Listening to Waxeater's Baltimore Record makes me really wish I'd been able to get into The Wire. I certainly would like to be able to analyze exactly how the lyrical content specifically relates to the plight of Omar or the whole Baltimore drug trade. But I didn't, and I can't, so rather than blather on about what I'm missing in analyzing Waxeater's latest, let's discuss what makes it so appealing for those such as myself, who came to the band only knowing that their split 7-inch with Lawrence's Jabberjosh a few years back was flipping intense. It's the groove, man. The way they lock in and just fucking go at at the end of "The Bunk" is fucking hypnotic. It could've gone on for hours, and I wouldn't have cared. It's that good. Baltimore Record is still ridiculously heavy, though. You can freak right the hell out, thrashing all over the place as Waxeater hits stacatto bursts of noise, then dropping right back into that rolling rhythm. That rhythm can be heavy, too -- "A Man Has To Have A Code" starts out with this massive riff that's swampy and sludgy as hell, yet it still manages to fucking swing. "Cutty Vs. The Tiny Furniture" is the only misstep Waxeater makes. It's recorded in this weird hollow way that ought to emphasize the rather massive riffage and drum work, but just makes it sound more like it was recorded somewhere other than the rest of Baltimore Record -- like a stairwell in a warehouse. It's minor, though, because the rest of this record sounds super-clear for as noisy and raucous as it is.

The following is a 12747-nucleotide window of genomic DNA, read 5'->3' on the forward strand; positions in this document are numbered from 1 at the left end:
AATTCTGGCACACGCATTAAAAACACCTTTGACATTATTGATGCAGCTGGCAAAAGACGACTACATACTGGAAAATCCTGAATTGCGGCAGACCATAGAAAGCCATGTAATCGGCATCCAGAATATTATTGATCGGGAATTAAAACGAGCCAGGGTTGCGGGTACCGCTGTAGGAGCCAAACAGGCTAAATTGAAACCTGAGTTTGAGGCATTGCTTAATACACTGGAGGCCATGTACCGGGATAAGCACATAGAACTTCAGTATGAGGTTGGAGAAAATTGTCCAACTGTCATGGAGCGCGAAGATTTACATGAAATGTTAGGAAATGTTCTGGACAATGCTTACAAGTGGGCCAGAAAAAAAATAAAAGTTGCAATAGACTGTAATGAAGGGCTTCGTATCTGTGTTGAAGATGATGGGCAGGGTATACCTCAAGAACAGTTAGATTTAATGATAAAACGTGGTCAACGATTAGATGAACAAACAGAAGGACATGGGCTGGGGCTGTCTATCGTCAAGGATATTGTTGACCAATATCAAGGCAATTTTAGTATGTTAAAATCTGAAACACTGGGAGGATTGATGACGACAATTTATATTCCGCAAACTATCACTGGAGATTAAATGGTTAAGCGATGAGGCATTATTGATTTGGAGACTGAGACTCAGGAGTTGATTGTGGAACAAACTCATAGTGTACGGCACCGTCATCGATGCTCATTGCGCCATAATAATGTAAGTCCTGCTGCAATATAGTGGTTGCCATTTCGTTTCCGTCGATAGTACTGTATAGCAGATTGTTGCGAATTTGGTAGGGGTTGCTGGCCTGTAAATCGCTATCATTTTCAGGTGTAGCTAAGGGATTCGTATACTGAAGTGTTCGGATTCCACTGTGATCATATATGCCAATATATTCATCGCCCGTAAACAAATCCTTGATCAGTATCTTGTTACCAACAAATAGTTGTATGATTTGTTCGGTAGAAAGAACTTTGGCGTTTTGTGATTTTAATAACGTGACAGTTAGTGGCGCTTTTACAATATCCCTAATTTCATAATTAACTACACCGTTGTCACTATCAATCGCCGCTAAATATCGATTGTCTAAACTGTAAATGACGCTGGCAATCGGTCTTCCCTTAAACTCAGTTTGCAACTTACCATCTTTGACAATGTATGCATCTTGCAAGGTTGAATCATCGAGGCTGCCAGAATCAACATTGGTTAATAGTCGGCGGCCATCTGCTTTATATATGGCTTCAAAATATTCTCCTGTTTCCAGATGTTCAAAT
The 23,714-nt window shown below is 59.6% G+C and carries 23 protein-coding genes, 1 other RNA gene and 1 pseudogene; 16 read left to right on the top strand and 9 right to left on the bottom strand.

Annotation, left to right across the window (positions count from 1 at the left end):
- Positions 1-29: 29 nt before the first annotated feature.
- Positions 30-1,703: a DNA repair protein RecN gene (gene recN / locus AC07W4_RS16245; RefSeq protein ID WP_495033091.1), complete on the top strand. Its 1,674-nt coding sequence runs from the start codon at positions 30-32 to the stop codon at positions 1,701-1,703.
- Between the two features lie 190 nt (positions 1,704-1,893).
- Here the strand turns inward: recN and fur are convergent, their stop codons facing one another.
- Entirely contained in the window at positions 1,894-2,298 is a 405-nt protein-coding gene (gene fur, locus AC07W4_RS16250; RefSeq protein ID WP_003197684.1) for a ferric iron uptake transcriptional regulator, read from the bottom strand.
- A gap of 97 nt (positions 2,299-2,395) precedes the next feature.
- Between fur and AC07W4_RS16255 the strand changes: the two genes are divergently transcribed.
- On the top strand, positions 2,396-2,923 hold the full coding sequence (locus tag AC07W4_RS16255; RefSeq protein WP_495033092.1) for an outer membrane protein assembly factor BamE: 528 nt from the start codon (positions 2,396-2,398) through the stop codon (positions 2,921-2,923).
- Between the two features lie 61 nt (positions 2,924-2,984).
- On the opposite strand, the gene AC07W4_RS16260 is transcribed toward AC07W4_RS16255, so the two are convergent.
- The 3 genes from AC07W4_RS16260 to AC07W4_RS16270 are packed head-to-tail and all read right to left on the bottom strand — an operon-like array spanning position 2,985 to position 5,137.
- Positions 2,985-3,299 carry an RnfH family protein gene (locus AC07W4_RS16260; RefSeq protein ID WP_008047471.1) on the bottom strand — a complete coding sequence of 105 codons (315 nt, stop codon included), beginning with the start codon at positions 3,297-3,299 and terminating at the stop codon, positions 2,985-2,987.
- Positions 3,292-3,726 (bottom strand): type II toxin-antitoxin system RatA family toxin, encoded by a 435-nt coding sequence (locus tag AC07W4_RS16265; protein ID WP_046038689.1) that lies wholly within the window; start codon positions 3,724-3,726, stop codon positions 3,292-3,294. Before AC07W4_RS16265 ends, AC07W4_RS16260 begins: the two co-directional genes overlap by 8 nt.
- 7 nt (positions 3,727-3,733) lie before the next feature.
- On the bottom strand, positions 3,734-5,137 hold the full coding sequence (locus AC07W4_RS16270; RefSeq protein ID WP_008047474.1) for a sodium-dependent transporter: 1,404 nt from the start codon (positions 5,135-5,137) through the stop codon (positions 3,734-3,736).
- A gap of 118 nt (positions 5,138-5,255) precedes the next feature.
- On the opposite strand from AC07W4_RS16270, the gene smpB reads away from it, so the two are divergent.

You can buy Waxeater's Baltimore Record from the Latest Flame store on either black or split-color coke bottle clear/white, both 150-gram LPs.